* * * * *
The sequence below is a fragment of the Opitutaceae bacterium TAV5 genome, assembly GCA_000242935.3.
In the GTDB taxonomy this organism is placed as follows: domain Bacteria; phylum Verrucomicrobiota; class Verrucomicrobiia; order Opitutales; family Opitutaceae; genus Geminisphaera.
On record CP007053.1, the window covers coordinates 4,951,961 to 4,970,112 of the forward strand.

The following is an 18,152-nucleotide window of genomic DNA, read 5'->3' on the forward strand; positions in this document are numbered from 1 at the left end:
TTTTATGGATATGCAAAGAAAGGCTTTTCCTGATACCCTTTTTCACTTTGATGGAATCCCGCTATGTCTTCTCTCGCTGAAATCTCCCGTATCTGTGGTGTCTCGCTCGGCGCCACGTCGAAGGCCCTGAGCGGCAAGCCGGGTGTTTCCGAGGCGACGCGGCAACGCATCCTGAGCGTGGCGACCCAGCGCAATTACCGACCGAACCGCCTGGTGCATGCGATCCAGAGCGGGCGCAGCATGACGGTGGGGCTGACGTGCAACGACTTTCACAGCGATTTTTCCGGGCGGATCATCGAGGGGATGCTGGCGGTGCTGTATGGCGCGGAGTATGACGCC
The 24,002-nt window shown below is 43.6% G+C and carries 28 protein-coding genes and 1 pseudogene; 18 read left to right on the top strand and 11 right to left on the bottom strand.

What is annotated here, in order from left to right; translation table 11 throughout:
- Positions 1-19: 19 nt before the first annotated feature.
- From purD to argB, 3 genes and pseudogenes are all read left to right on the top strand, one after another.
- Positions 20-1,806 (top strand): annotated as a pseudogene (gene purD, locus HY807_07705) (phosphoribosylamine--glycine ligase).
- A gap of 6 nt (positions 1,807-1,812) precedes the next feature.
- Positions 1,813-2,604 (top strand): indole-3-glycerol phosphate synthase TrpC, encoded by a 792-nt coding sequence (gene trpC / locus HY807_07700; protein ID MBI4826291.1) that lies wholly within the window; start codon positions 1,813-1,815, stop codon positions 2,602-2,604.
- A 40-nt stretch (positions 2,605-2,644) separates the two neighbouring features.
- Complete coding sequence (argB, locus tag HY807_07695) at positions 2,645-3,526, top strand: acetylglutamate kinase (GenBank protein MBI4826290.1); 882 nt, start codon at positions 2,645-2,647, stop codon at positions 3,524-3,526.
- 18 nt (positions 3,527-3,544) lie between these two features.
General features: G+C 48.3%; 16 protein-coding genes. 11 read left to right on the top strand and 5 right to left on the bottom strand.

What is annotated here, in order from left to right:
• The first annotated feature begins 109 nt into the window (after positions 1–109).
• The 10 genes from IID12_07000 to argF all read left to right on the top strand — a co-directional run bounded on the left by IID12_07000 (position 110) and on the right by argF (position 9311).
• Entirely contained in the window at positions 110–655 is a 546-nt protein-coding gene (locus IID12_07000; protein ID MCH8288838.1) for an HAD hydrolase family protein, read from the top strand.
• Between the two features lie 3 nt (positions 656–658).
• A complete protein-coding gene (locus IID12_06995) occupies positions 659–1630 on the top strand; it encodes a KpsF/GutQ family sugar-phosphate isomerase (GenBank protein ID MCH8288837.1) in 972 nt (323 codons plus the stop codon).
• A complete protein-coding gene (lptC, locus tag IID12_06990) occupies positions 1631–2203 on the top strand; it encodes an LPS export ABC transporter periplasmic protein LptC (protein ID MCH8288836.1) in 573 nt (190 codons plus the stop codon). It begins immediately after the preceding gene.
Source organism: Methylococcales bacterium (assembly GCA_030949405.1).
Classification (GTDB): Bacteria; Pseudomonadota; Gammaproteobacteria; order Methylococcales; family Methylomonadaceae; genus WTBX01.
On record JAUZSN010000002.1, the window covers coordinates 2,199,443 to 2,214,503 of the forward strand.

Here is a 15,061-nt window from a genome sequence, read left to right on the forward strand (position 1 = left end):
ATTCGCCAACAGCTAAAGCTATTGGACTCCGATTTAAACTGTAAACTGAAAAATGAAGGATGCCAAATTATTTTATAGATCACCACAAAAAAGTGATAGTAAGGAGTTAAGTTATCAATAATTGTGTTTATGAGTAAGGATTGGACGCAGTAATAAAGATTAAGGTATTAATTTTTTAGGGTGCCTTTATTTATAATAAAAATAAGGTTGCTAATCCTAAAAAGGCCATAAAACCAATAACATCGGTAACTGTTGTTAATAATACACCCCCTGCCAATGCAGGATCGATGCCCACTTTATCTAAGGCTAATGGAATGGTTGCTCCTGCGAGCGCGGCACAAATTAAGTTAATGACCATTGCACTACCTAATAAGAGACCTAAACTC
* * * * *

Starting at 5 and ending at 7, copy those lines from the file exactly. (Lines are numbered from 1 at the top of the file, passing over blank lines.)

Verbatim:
TTTTATGGATATGCAAAGAAAGGCTTTTCCTGATACCCTTTTTCACTTTGATGGAATCCCGCTATGTCTTCTCTCGCTGAAATCTCCCGTATCTGTGGTGTCTCGCTCGGCGCCACGTCGAAGGCCCTGAGCGGCAAGCCGGGTGTTTCCGAGGCGACGCGGCAACGCATCCTGAGCGTGGCGACCCAGCGCAATTACCGACCGAACCGCCTGGTGCATGCGATCCAGAGCGGGCGCAGCATGACGGTGGGGCTGACGTGCAACGACTTTCACAGCGATTTTTCCGGGCGGATCATCGAGGGGATGCTGGCGGTGCTGTATGGCGCGGAGTATGACGCC
The 24,002-nt window shown below is 43.6% G+C and carries 28 protein-coding genes and 1 pseudogene; 18 read left to right on the top strand and 11 right to left on the bottom strand.

What is annotated here, in order from left to right; translation table 11 throughout: